1) One is the practice of the craft of clown in itself. I certainly did not stop being a clown while researching my doctorate. I could even risk saying that Gorgonio (my clown) is my partner in the PhD process. Every performance Gorgonio has taken part in since I started my doctorate has been used as a laboratory by the researcher. In contrast to my practice before I became a Ph.D candidate, here I am using my practice as the environment and object of  my research, bracketing a specific research inquiry before entering the workroom and asking the research questions through actions.  This is a fundamental difference to when working purely as a clown.  As a clown I enter the workroom to generate stage material.  As a researcher the stage material is a by-product of my attempt to investigate specific questions. But the material is also essential.  If the research does not generate clown material, how can the findings be said to be valid?  Thus, clown material could be seen as evidencing data for the research.

The difference between my current clown practice and the past one is that now my clown has more information so he can get more dazed and confused. The researcher, on the other hand, must try to be clear and focused bringing to the reader a trustworthy interpretation of what is being investigated and what, if anything, is being discovered.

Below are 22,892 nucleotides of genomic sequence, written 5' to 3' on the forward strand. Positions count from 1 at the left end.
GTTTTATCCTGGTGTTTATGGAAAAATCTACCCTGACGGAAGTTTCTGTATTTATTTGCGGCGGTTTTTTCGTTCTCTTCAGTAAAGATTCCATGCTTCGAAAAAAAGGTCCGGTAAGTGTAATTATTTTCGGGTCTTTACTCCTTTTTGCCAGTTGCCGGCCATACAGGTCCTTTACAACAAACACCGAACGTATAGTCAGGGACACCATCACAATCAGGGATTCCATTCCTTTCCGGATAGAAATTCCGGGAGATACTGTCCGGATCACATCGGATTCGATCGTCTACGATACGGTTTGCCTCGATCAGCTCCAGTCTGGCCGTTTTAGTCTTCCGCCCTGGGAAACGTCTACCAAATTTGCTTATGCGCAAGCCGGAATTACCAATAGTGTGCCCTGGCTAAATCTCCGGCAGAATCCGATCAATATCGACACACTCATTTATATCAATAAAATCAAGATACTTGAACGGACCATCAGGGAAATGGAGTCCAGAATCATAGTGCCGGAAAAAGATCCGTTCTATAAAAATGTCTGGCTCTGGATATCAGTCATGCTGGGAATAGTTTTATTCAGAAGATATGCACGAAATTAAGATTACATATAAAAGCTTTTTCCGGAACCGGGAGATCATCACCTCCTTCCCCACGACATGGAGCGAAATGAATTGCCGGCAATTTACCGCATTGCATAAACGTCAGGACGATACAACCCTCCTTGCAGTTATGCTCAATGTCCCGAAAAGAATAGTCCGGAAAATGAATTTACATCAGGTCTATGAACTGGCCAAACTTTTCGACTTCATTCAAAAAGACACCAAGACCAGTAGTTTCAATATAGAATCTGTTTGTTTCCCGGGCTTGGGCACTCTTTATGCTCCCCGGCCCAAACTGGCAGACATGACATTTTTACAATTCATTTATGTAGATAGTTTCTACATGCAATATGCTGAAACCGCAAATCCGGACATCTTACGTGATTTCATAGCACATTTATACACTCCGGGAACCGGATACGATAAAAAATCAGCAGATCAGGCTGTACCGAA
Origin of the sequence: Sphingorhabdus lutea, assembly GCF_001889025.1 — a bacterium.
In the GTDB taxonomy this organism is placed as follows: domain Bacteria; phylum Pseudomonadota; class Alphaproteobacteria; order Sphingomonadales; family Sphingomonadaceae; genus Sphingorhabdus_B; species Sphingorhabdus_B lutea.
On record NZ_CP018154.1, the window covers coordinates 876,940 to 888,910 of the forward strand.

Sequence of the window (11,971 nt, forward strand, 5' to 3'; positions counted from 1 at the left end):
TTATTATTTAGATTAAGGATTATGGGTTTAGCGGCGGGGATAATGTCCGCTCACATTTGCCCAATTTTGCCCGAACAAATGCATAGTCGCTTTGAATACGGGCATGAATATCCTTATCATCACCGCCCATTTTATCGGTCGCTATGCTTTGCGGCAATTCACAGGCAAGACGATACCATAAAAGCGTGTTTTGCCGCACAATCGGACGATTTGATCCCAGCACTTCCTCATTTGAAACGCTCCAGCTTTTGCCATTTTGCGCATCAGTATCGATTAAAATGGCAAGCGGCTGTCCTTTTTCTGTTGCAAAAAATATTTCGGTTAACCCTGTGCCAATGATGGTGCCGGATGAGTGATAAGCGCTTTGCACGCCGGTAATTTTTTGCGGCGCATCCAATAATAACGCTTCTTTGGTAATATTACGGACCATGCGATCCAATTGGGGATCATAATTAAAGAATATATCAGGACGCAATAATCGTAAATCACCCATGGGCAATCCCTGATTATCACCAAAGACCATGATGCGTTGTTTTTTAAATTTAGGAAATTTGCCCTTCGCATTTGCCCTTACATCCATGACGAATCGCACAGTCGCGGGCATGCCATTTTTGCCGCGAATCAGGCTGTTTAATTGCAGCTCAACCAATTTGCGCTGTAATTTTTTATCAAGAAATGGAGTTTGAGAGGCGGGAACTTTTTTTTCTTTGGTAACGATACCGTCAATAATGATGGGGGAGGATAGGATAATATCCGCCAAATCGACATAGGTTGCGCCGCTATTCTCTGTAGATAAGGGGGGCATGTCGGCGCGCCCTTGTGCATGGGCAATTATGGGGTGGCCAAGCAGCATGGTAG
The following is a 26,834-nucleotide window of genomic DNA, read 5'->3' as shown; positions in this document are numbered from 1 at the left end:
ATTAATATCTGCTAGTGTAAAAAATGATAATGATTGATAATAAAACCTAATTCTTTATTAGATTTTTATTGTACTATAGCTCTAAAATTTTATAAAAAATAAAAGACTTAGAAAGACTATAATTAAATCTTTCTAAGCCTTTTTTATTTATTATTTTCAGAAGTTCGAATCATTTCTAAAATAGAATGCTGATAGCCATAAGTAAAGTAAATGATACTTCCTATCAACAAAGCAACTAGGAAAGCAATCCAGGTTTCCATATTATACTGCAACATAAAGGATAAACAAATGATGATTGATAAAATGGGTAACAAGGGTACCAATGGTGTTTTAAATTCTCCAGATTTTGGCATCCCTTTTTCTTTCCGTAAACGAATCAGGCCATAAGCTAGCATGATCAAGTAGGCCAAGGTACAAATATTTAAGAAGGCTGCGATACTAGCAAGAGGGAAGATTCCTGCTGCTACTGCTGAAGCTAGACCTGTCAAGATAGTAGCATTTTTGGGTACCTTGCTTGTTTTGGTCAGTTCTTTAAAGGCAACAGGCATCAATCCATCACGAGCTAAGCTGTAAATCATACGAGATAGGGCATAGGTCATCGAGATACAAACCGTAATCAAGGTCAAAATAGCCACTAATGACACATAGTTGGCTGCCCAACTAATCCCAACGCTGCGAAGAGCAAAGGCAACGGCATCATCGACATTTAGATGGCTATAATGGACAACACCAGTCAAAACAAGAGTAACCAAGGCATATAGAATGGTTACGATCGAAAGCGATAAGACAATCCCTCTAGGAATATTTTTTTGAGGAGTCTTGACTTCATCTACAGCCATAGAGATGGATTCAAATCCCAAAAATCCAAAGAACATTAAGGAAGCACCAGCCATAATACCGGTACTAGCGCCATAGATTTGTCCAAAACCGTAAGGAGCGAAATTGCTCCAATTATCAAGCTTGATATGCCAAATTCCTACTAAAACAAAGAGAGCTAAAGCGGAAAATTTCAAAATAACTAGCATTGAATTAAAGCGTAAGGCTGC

The second way practice informs my research is through the use of workshops.  I am using workshops not only to test the pedagogic value of my hypothesis, but also to create some kind of further objectification of the practice.  Through the bodies and minds of other clowns (or clown students) I am able to perceive research data in a more objective yet highly active way.  As I am researching principles of practice of clowns it is essential that they should be communicable and transferable, otherwise they might belong purely to the idiosyncratic world of my clown. Although I believe I have observed them in other clowns, it is only when I attempt to generate them in other clowns that I can get more specific data about this.

Planning the workshops also makes me articulate my inquiries in a more structured and simpler form. What the reader understands from written words is often too complex for the body-in-action.

The data collected in these workshops (through personal notes, cameras and observers) is part of the material analyzed in the ‘workshop’ section of this thesis.

The third methodological cut is the observation of other clowns’ way of performing the clown. The examination of these other practices led me to develop what I am calling Clown’s Principles of Practice.

My practice as a clown and the practice of other clowns

My PaR is based on a three-part process.  The first has been to develop a list of possible principles of practice for clowns, based on observation of the work of other clowns. The second is to test these principles in a practical manner, using my own clown as the ‘agent in search for evidence’.  The third is to test these principals on student clowns.